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Student nominated for changing the lives of women in developing countries

Current second year student at the GKT School of Medical Education, Fatnin Zuhrina Mohd Fuad has been nominated for the Dr Abbas Khan Medal for her outstanding contribution to humanitarian work at the young age of only 20 years old.

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Established in 2015, the Dr Abbas Khan Medal is awarded annually to a King’s medical student or recent graduate who has made an outstanding contribution in the service of society, either in the UK or overseas. The award is a lasting tribute to the extraordinary humanitarian contribution of King’s medical graduate Dr Abbas Khan, who tragically passed away in 2013 after he was detained for undertaking humanitarian work in Syria.

Fatnin is nominated for her humanitarian contributions in the developing world, primarily through her contribution to a King’s College student-founded charity, Maternal Aid Association (Maa). The charity was founded in 2015 by King’s students with a vision to revolutionise maternal and foetal healthcare in resource-poor settings around the world, starting in Bangladesh - a country blighted by high rates of miscarriages and deaths of mothers and infants. Speaking of Fatnin’s nomination for the Dr Abbas Khan Medal Founder of Maa, Aqil Jaigirdar says:

'Fatnin is one of the most inspiring individual’s I have met and she is a clear and natural leader'.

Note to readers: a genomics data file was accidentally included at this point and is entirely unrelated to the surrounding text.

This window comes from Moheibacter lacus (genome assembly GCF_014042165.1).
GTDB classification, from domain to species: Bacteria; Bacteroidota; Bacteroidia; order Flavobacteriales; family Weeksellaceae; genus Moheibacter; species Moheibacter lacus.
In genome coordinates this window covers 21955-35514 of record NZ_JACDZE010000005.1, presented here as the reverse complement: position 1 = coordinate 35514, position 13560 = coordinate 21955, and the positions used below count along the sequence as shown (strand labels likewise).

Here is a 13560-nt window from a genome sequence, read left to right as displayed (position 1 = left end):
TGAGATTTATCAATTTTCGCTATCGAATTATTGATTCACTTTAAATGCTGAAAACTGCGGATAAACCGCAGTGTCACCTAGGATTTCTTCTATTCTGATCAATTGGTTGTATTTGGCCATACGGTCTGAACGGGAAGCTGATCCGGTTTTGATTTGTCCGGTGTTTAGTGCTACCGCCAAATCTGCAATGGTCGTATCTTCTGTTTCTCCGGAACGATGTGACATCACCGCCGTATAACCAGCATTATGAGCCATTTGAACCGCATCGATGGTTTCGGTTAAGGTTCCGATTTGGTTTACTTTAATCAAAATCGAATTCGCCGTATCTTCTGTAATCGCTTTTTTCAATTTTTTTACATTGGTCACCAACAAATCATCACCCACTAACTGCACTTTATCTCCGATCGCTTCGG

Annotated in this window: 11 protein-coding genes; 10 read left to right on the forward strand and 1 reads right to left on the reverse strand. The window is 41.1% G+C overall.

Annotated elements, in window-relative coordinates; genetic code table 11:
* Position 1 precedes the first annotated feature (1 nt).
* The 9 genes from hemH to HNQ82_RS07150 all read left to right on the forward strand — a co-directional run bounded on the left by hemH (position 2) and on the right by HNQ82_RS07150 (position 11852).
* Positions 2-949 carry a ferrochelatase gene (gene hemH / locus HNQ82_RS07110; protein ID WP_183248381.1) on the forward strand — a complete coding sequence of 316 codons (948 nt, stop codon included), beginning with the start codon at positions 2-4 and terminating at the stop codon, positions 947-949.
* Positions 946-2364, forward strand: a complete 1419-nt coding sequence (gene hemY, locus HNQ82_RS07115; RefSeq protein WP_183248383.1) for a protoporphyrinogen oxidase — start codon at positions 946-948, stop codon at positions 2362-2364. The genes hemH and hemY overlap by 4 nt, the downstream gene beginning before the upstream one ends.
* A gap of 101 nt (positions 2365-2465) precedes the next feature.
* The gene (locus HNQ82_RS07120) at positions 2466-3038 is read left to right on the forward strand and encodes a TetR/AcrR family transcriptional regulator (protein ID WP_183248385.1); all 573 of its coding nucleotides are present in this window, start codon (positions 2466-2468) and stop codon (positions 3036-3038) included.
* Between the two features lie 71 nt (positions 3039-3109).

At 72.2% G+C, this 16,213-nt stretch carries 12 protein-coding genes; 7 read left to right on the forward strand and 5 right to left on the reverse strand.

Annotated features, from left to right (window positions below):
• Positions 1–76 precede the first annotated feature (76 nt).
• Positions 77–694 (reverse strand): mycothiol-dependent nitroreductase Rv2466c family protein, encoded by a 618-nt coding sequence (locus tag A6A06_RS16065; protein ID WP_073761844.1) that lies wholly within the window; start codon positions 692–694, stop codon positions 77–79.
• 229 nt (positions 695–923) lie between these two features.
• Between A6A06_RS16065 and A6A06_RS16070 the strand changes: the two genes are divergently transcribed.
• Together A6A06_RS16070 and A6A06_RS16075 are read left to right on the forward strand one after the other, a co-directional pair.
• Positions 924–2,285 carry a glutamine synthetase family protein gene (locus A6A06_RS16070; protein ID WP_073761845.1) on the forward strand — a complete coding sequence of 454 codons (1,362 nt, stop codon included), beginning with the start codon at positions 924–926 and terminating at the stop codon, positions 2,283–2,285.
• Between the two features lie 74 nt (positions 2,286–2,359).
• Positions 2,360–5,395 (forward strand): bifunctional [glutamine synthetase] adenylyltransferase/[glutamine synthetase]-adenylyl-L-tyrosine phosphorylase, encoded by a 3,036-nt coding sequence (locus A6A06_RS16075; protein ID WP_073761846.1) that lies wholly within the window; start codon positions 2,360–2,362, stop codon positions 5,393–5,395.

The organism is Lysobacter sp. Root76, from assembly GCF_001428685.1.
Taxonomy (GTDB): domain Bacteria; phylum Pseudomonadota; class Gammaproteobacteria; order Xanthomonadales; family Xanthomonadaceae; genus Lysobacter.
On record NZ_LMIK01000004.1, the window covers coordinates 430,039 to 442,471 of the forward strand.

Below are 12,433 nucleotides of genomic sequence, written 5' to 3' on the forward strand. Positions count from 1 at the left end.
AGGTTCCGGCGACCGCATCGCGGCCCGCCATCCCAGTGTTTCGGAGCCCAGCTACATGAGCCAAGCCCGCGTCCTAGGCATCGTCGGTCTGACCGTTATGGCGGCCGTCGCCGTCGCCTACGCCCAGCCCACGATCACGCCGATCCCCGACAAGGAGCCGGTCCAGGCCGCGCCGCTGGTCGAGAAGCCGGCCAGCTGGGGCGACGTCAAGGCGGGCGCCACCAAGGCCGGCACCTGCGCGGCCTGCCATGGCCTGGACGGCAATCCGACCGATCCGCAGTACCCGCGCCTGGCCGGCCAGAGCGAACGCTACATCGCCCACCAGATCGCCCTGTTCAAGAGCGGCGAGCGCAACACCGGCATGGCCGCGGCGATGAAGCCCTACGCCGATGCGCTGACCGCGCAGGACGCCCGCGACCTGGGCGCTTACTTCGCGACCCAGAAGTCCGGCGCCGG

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In August 2017, Fatnin was elected as the Summer Project Lead for Maa’s flagship event - Journey Maa and led a group of students, doctors and nurses with the aim to provide free healthcare to women in Bangladesh. During this trip Maa established health camps and provided educational workshops on women’s health to pregnant women and for the first time, over 150 teenage girls across different rural villages.  Through Fatnin’s leadership, the UK team were able to offer point-of-care access to over 200 pregnant women who would have not normally had access to even the most basic of healthcare.

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Fatnin helped evaluate the team’s educational and clinical interventions and found that the majority of women reported that they would be more likely to seek health advice from a doctor during a future pregnancy/labour.  As a result of her hard work, a mother who attended the health camp, gifted her a present for her kindness and generosity.

When recalling a memory from her Maa Journey experience Fatnin says:

'On the second day, I was at the blood pressure station when I met an elderly lady who was accompanying her pregnant daughter. Even though I could not speak a word of Sylheti, nor could she speak English, I shook her hand and offered her a seat. She would smile at me and link arms with me whilst I did my observations. She even gifted me an Amra which is a sour fruit with chilli powder and lemon juice sprinkled on top. She was one of the last to leave because she wanted to say goodbye to me, and she ended by saying a prayer for Maa’s success. Every day, I was exhausted and sweaty from a busy workday at the health camp, but moments like that one made it all worth it.' 


After Journey Maa, Fatnin was offered the position of Head of Media for Maa. She will be working with the UK and Bangladesh team in growing the awareness of Maa on all platforms in active and dynamic approaches, which includes establishing Maa’s first maternal health clinic as part of a long- term sustainable humanitarian strategy.

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In the space of six months, Maa has made incredible progress due to Fatnin’s selflessness and ability to inspire her team to execute Maa’s vision.

Fatnin is one of three nominees for the 2018 Dr Abbas Khan Medal. The winner will be named at the Award Ceremony on 15 February 2018. King's College London staff, students and alumni are invited for what promises to be an inspiring night. For more information and to RSVP visit the Dr Abbas Khan Medal page.